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Government & Law The Structure of Canada ’ s Government. What is Government?. Formal system of decision making Govt acts according to established rules and procedures – traditions Institutions carry out govt ’ s work. Foundations of Our Government. First Nations Hereditary title

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Government law the structure of canada s government

Government & LawThe Structure of Canada’s Government

What is government
What is Government?

  • Formal system of decision making

  • Govt acts according to established rules and procedures – traditions

  • Institutions carry out govt’s work

Foundations of our government
Foundations of Our Government

  • First Nations

    • Hereditary title

    • Elected leaders

    • Community leadership

    • Oral traditions

  • European Roots of Canadian system

    • British parliamentary tradition basis for federal & provincial governments

      • Representative democracy

      • Constitutional monarchy

Parliament hill
Parliament Hill

Queen of canada
Queen of Canada

Representative democracy
Representative democracy

  • Democracy – rule by the people

  • Greek – direct - eligible citizens vote o all decisions affecting society

  • Representative – elected representatives make decisions on our behalf

Constitutional monarchy
Constitutional Monarchy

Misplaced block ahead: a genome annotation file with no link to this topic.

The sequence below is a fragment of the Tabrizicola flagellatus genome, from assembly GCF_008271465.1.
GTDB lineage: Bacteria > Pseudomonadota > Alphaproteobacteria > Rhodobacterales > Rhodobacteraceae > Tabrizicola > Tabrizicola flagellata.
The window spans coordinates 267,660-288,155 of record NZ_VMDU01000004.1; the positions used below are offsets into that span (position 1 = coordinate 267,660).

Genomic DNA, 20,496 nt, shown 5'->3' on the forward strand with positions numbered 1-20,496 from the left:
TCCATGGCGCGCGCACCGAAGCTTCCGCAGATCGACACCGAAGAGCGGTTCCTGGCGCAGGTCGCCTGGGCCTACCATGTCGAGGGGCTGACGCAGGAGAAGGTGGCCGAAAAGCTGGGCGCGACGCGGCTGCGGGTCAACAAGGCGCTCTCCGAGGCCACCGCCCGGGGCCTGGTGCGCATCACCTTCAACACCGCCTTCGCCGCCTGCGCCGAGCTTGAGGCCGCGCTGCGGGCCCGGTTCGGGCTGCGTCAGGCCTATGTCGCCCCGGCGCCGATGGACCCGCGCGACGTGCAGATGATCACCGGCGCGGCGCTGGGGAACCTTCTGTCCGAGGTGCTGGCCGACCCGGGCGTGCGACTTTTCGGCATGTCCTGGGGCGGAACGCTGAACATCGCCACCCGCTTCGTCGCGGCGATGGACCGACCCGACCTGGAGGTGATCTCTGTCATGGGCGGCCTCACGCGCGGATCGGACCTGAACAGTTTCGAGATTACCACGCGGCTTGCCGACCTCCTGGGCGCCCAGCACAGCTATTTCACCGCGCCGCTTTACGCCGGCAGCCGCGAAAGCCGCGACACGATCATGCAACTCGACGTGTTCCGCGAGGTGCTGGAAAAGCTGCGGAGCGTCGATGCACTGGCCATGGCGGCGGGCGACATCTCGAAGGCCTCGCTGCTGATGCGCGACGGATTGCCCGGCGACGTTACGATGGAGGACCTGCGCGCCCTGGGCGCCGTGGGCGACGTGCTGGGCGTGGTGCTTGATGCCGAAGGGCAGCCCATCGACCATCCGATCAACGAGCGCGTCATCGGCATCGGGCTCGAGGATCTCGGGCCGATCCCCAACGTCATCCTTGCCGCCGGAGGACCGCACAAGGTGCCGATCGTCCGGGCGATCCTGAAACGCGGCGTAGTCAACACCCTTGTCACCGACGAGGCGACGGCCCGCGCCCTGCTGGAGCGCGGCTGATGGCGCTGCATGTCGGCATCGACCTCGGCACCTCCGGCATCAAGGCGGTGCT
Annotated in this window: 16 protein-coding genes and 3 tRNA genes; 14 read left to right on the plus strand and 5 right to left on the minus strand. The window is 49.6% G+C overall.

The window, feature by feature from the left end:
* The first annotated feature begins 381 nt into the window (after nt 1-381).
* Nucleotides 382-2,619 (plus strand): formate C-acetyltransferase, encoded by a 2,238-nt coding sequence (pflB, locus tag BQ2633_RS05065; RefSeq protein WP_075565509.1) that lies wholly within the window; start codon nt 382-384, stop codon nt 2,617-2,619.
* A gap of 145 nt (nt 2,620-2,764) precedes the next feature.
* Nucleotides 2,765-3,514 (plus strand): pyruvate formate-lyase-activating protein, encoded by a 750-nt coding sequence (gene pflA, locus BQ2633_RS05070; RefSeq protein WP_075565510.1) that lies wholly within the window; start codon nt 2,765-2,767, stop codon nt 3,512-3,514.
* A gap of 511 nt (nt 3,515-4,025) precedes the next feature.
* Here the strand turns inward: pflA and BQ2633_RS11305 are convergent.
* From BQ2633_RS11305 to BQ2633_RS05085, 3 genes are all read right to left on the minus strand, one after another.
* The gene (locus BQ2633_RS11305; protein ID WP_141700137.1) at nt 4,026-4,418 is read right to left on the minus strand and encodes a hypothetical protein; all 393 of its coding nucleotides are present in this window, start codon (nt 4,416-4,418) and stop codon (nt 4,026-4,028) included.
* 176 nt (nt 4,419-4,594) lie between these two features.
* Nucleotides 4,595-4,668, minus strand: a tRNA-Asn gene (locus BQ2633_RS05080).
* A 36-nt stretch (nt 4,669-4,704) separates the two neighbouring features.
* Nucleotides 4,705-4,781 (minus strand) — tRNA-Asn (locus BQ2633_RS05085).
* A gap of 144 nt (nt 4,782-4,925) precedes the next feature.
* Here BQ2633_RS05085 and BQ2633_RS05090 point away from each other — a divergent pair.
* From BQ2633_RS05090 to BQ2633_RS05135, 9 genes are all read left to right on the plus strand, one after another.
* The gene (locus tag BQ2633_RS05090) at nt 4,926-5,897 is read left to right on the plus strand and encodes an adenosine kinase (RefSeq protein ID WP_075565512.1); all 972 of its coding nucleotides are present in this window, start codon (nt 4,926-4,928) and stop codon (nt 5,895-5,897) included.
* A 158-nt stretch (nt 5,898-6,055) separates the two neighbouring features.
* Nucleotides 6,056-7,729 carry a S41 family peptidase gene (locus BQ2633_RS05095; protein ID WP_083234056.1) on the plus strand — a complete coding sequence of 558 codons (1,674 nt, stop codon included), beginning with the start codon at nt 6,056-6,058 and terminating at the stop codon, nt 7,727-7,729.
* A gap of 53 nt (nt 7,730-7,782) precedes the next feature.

• Monarch as Head of State

  • Queen Elizabeth II is Queen of Canada

  • Governor General is Monarch’s representative in Canada

  • QEII does not actually rule Canada but safeguards democracy

  • Laws cannot be ignored

Written constitution
Written Constitution

  • 1867 British North America Act (BNA)

  • Amended in 1982

    • Powers of provincial legislatures & Parliament

    • Charter of Rights and Freedoms

    • An amending formula (7/10 >50% population)

  • Unwritten constitution

    • Rules & practices that are not written but are based on 1000 years of parliamentary tradition inherited from Britain e.g.: no mention of political parties in the Constitution but important part of our system

Federal system
Federal System

  • An organization of regional governments (provinces) acting on behalf of its own residents with a central govt responsible for matters of the nation as a whole – federalism

  • Federal e.g.:

    • Citizenship

    • Defense

    • Currency

    • Residual powers – new areas that did not exist then

  • Provincial e.g.:

    • Education

    • Health care

  • Shared e.g.:

    • Agriculture

    • Environment

Municipal government
Municipal Government

  • Local, municipal provides essential services such as

    • Garbage collection

    • Sewage treatment

    • Fire protection

    • Policing

    • Water supply

    • Establishment of schools

What level of govt
What level of govt?

Parliamentary system
Parliamentary System

  • Executive

    • Power to make decisions and administer through civil service

  • Legislative

    • Power to make laws

  • Judicial

    • Power to interpret and administer the law

    • Carried out by judiciary (judges & courts)

The federal government
The Federal Government

  • Legislative Branch

    • comprised of

      • Governor General

      • House of Commons

      • Senate

    • Parliament must meet once a year (session)

    • Passes, amends, repeals laws – debates

    • Question periods

House of commons
House of Commons

  • Elected Members of Parliament (MPs)

  • Elections every 5 years

  • Canada divided into ridings (constituencies of approx 100,000 people each)

  • Population decides number of seats

  • Speaker of the House controls debates

  • Members sit with parties

  • Ruling party on one side; opposition on other

  • Opposition scrutinizes actions of govt

House of commons lower house
House of Commons (Lower House)

How do mps vote
How do MPs vote?